An appreciation post for Lady Macbeth and the comeback of theatre
Having studied Macbeth at GCSE, hearing phrases such as “look like the innocent flower/but be the serpent under’t” usually brings inexorable flashbacks of late night study sessions; frantically memorising Macbeth’s soliloquies and watching Mr Bruff on repeat. However, Seb Brindle’s ADC production of Macbeth simply brought appreciation and admiration.
Reminiscent of Divergent or the Hunger Games, the aesthetics of the entire production effectively depicted the post-apocalyptic Scotland the production team was going for; portraying the witches as shadows rising above the stage in an almost zombie-like facade, and having ‘Hench(wo)men in Black’ assassinate Banquo and Lady Macduff in a very mafia-like manner. For this, the lighting and sound team must be commemorated, doing a fantastic job in creating an eerie and chilling portrayal of the witches. Even though the production was inevitably delayed due to these “unprecedented times”, having it performed on the week of Halloween has ended up working perfectly in making Macbeth a Halloween-ey staple. Additionally, the costume team must also be congratulated, whose dystopian-like costumes were simplistic, but complemented the production’s aesthetic as a whole. Interestingly, dressing Macbeth and Lady Macbeth in the same clothes worked successfully in emphasising Macbeth’s succumbing to Lady Macbeth and becoming her double.
The acting was also incredible throughout. I particularly enjoyed Seb Brindle’s blocking of the scene where Macbeth (played by the compelling William Batty) is told by the witches that nobody born of woman will ever harm him. Having the witches stand behind Macbeth as he becomes their voodoo doll was fantastic – with the synchronised movement of the scene and Macbeth’s emphatic screeching, this moment was especially poignant and incredibly performed.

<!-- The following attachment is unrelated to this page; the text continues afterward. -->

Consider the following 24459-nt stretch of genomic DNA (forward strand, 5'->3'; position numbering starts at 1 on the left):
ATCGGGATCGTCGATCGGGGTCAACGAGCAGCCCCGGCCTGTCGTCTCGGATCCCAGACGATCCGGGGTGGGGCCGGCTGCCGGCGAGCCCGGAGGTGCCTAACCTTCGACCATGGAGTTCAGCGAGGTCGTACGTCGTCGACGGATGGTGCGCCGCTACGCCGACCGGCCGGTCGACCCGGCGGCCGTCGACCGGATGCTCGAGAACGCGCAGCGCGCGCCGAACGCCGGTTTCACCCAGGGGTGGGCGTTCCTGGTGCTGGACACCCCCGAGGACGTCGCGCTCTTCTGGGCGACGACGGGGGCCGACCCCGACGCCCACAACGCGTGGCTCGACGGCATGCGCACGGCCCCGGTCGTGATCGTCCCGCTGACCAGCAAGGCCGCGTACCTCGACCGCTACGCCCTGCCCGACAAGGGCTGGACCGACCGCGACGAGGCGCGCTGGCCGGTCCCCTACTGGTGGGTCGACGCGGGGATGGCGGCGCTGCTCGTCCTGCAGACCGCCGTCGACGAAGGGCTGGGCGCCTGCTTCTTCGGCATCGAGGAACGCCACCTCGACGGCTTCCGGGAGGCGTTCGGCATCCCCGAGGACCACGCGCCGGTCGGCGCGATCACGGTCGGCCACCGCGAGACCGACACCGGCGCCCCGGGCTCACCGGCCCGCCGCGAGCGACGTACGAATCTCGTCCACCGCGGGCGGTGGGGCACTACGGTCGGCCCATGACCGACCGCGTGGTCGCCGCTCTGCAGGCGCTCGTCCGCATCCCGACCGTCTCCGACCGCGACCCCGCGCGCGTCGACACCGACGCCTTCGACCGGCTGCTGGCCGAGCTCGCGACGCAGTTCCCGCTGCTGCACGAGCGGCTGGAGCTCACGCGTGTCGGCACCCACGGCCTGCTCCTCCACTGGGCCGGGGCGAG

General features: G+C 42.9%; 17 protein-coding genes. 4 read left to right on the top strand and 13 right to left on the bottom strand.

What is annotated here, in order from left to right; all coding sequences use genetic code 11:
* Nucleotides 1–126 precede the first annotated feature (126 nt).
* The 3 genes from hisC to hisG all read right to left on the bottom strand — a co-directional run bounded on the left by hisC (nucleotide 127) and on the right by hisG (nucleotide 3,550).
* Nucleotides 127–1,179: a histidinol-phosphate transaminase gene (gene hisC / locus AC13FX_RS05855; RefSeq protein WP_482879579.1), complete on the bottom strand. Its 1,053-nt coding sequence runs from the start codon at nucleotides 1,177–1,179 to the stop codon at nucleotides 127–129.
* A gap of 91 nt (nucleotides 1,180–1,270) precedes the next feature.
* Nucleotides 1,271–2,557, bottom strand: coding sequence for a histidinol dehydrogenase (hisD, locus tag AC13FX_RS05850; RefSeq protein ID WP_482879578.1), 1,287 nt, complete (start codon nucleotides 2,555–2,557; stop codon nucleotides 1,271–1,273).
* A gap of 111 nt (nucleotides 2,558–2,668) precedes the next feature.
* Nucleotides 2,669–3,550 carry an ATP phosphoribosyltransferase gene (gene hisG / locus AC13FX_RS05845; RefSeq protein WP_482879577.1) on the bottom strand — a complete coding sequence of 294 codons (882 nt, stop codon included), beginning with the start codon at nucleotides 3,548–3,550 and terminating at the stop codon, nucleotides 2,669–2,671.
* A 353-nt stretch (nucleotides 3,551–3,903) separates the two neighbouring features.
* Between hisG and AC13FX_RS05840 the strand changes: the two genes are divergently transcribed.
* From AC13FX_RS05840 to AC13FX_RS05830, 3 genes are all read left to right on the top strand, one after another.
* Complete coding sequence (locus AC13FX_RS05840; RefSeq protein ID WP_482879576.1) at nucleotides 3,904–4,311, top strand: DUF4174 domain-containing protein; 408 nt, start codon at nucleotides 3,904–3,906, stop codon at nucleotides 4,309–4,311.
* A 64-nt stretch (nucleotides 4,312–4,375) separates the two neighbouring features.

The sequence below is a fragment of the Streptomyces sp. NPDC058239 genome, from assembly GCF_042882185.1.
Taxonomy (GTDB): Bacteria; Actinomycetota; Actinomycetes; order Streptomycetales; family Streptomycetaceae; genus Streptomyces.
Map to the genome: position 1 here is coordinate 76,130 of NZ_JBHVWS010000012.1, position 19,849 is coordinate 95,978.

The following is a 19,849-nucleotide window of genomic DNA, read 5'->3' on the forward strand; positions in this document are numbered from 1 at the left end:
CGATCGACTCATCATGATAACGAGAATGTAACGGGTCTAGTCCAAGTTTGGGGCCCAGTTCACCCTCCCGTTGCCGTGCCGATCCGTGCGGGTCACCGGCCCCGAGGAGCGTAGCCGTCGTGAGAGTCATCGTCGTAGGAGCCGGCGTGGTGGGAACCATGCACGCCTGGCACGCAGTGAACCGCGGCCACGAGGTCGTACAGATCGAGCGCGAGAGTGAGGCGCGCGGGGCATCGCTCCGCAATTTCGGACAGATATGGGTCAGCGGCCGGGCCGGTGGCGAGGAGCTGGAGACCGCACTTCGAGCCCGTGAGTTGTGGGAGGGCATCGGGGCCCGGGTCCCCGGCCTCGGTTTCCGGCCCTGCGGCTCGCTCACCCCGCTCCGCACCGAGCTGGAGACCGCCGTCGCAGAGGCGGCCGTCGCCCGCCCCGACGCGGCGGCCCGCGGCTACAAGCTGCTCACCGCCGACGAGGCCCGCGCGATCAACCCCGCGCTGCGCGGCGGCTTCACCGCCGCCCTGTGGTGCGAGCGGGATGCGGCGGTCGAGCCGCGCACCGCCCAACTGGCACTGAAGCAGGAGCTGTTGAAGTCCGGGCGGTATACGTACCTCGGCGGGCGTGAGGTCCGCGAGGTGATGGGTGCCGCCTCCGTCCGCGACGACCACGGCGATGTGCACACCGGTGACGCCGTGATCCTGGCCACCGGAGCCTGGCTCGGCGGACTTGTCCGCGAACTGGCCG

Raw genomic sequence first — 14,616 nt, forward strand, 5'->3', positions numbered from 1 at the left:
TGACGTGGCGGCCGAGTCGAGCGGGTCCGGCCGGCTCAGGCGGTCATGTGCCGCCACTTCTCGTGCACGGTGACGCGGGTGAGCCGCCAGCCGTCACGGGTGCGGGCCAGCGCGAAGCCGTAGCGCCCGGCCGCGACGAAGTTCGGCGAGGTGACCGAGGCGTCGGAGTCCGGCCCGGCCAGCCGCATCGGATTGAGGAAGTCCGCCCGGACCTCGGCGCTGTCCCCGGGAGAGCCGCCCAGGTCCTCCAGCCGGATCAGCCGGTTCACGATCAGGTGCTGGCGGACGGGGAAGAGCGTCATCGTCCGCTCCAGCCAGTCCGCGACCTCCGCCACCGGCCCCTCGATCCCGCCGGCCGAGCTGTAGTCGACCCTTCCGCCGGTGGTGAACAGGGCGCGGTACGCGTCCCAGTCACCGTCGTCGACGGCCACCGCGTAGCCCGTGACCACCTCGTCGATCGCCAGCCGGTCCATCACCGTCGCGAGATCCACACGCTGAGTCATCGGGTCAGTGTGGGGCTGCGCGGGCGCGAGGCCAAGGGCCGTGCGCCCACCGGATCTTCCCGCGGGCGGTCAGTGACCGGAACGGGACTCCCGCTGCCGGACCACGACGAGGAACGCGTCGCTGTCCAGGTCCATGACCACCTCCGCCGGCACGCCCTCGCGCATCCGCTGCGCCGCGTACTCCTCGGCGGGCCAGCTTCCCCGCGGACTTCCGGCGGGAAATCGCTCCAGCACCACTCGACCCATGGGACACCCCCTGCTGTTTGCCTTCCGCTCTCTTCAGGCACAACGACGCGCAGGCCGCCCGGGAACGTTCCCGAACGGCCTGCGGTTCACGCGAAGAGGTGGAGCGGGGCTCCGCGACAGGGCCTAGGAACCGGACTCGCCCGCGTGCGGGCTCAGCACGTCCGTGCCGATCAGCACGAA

Special mention, however, must go to Gaia Mondadori, whose stunning portrayal of Lady Macbeth left the audience both amazed and terrified. It is safe to say that Mondadori gave Viven Leigh (who played Lady Macbeth in Laurence Olivier’s 1955 production) a run for her money, and performed her monologues like a literal Queen.
In 2020, however, it would be impossible to review a production without commenting on how they dealt with COVID restrictions. Respectfully, a two-metre distance was kept between performers where possible, but it would indeed not be a Shakespeare production without the occasional sword-fight. Therefore, when performers had no choice but to come into closer contact, balaclava scarves were seamlessly used as face masks. For this, I must congratulate the production team, and thank them for making a production in such “unprecedented times” feel as normal as possible – despite the foggy glasses.
Overall, this is a production I would strongly recommend. Despite some small flaws, and the questionable song choice at the very end of the production, which made one of Shakespeare’s harrowing tragedies comical, it is definitely worth breaking away from your weekly essays or problem sheets for. Also, when Gaia Mondadori is inevitably nominated for an Oscar in the future, you will want to be able to brag about seeing her at the ADC.
Macbeth is on now at the ADC until Saturday 31st October – find your tickets here.
All image credits to Bella Biddle.